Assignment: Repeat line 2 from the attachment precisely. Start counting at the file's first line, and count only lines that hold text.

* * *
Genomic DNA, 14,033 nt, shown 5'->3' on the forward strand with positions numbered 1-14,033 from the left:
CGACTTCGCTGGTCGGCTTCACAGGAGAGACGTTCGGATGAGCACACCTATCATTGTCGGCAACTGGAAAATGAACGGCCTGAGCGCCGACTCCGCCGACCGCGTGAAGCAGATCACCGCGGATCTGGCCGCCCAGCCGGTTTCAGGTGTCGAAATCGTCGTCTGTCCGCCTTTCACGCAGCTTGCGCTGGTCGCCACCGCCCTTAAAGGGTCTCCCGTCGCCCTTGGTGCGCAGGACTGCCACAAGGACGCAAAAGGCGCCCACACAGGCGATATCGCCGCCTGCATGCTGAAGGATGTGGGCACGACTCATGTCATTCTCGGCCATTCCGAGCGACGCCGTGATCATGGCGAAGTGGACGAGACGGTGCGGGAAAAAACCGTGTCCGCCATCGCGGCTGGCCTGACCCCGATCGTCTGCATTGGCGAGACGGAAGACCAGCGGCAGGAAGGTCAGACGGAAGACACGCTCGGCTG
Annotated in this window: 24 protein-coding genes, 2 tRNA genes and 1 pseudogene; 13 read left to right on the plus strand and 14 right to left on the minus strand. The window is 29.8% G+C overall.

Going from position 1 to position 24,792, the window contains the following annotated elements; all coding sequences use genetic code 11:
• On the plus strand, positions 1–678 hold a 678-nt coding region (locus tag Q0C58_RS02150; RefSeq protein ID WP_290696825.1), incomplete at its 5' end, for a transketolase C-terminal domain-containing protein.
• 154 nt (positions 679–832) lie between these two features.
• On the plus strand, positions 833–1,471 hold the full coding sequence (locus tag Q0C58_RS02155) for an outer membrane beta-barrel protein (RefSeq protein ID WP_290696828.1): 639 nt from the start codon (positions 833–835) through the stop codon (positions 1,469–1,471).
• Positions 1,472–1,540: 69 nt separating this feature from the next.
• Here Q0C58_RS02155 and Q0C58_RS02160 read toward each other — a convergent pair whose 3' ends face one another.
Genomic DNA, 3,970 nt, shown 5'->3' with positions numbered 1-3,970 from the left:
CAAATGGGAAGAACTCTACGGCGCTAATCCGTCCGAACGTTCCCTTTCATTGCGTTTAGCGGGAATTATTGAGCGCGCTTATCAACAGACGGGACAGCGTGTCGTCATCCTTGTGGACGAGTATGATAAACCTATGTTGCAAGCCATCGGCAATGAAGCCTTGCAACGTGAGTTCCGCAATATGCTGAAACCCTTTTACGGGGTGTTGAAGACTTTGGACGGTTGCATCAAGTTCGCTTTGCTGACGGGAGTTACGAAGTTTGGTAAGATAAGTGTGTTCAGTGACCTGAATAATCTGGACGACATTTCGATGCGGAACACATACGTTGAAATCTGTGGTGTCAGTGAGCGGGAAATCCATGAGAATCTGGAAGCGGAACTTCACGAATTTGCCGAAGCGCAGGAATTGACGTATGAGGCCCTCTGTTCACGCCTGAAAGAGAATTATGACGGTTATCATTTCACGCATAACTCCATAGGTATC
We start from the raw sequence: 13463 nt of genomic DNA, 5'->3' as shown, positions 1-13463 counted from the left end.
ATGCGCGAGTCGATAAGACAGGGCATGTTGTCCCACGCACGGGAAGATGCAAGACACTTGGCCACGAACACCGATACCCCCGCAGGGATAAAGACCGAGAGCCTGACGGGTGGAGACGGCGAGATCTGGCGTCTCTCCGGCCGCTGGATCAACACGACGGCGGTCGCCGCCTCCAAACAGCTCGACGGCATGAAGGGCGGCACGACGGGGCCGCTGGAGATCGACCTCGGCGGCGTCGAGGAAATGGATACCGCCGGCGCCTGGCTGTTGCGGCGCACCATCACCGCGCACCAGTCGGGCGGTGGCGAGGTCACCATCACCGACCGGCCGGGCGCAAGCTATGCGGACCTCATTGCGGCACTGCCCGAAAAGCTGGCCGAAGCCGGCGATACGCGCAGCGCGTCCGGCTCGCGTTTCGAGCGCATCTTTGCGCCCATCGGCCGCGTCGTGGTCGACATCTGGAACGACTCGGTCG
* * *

CGACTTCGCTGGTCGGCTTCACAGGAGAGACGTTCGGATGAGCACACCTATCATTGTCGGCAACTGGAAAATGAACGGCCTGAGCGCCGACTCCGCCGACCGCGTGAAGCAGATCACCGCGGATCTGGCCGCCCAGCCGGTTTCAGGTGTCGAAATCGTCGTCTGTCCGCCTTTCACGCAGCTTGCGCTGGTCGCCACCGCCCTTAAAGGGTCTCCCGTCGCCCTTGGTGCGCAGGACTGCCACAAGGACGCAAAAGGCGCCCACACAGGCGATATCGCCGCCTGCATGCTGAAGGATGTGGGCACGACTCATGTCATTCTCGGCCATTCCGAGCGACGCCGTGATCATGGCGAAGTGGACGAGACGGTGCGGGAAAAAACCGTGTCCGCCATCGCGGCTGGCCTGACCCCGATCGTCTGCATTGGCGAGACGGAAGACCAGCGGCAGGAAGGTCAGACGGAAGACACGCTCGGCTG